1911 Encyclopædia Britannica/Address, The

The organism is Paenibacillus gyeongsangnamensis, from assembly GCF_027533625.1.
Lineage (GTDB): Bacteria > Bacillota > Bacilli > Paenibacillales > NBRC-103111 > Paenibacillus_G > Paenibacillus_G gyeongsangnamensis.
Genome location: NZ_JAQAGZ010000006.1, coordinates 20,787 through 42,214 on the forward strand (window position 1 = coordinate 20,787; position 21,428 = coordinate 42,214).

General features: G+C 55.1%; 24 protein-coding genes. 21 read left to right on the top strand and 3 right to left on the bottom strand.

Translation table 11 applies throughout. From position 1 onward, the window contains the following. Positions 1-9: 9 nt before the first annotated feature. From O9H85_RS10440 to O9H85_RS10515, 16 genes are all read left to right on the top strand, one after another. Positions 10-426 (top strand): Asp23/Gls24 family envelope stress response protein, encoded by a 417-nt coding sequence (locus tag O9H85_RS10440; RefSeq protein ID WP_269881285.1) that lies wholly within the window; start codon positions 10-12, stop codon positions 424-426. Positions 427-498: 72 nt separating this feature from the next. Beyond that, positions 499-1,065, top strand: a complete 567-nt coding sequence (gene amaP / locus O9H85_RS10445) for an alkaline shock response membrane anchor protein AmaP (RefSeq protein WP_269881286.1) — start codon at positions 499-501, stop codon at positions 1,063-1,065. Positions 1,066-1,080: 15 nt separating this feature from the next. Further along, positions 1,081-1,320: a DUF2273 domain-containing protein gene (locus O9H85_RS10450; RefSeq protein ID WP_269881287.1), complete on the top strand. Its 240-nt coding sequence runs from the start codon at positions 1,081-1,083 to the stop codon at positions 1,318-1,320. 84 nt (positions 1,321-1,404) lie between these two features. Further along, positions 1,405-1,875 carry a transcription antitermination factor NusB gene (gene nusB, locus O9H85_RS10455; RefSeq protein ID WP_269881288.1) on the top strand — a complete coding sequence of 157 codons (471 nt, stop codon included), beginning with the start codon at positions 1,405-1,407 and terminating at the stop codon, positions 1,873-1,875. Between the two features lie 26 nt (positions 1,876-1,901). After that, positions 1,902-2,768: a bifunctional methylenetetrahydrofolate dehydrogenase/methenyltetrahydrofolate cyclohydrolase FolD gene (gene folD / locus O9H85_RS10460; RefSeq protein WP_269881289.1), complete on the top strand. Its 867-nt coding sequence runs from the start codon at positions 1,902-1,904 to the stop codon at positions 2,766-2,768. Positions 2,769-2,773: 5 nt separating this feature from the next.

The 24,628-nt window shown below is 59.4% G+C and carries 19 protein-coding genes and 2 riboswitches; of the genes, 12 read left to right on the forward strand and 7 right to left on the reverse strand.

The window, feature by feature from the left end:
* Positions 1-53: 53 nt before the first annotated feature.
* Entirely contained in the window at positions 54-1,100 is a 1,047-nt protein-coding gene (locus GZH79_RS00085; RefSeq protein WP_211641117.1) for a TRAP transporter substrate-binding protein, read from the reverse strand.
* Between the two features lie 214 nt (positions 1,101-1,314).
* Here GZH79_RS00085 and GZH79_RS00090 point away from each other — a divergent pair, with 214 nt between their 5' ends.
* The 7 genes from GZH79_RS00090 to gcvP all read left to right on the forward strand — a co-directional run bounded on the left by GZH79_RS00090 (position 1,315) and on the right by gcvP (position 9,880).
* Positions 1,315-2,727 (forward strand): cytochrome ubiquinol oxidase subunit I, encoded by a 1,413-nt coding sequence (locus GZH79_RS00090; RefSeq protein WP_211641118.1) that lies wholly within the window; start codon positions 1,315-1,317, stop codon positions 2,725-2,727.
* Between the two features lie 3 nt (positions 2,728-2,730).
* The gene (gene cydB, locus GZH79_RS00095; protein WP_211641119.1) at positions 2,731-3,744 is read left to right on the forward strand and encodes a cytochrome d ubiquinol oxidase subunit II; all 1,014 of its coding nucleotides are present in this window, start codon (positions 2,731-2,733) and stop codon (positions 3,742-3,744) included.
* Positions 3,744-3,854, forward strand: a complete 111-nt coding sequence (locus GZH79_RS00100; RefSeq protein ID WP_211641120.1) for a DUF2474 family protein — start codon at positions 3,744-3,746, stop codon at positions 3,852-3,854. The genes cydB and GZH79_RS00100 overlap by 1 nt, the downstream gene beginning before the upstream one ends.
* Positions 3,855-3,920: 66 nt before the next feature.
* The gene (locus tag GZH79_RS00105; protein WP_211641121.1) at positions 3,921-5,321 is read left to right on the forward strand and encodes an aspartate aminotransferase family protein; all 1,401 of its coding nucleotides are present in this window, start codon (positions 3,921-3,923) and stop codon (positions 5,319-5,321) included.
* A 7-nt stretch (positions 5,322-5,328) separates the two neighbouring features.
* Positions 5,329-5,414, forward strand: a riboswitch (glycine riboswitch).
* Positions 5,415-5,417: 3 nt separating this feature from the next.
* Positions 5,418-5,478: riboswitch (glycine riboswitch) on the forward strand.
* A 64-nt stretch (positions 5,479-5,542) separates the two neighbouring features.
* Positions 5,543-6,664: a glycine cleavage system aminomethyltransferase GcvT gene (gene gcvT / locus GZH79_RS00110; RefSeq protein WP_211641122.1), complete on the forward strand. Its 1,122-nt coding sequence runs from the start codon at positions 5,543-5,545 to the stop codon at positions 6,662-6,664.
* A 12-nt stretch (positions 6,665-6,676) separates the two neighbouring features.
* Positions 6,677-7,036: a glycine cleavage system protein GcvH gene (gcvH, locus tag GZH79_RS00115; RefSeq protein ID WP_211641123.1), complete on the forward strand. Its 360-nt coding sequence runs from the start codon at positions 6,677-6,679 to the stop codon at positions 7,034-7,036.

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“ADDRESS, THE,” an English parliamentary term for the reply of the Houses of Parliament (and particularly of the House of Commons) to the speech of the sovereign at the opening of a new parliament or session. There are certain formalities which distinguish this stage of parliamentary proceedings. “The king’s speech” itself is divided into three sections: the first, addressed to “My Lords and Gentlemen,” touches on foreign affairs; the second, to the “Gentlemen of the House of Commons,” has reference to the estimates; the third, to “My Lords and Gentlemen,” outlines the proposed legislation for the session. Should the sovereign in person open parliament, he does so in the House of Lords in full state, and the speaker and members of the House of Commons are summoned there into the royal presence. The sovereign then reads his speech. If the sovereign is not present in person, the speech is read by commission. The Commons then return to their House, and an address in answer is moved in both Houses. The government of the day selects two of its supporters in each House to move and second the address, and when carrying out this honourable task they appear in levee dress. Previous to the session of 1890–1891, the royal speech was answered paragraph by paragraph, but “the address” is now moved in the form of a single resolution, thanking the sovereign for his most gracious speech. The debate on the address is used as a means of ranging over the whole government policy, amendments being introduced by the opposition. A defeat on an amendment to the address is generally regarded by the government as a vote of no-confidence. After the address is agreed to it is ordered to be presented to the sovereign. The thanks of the sovereign for the address are then conveyed to the Lords by the lord steward of the household and to the Commons by the comptroller of the household.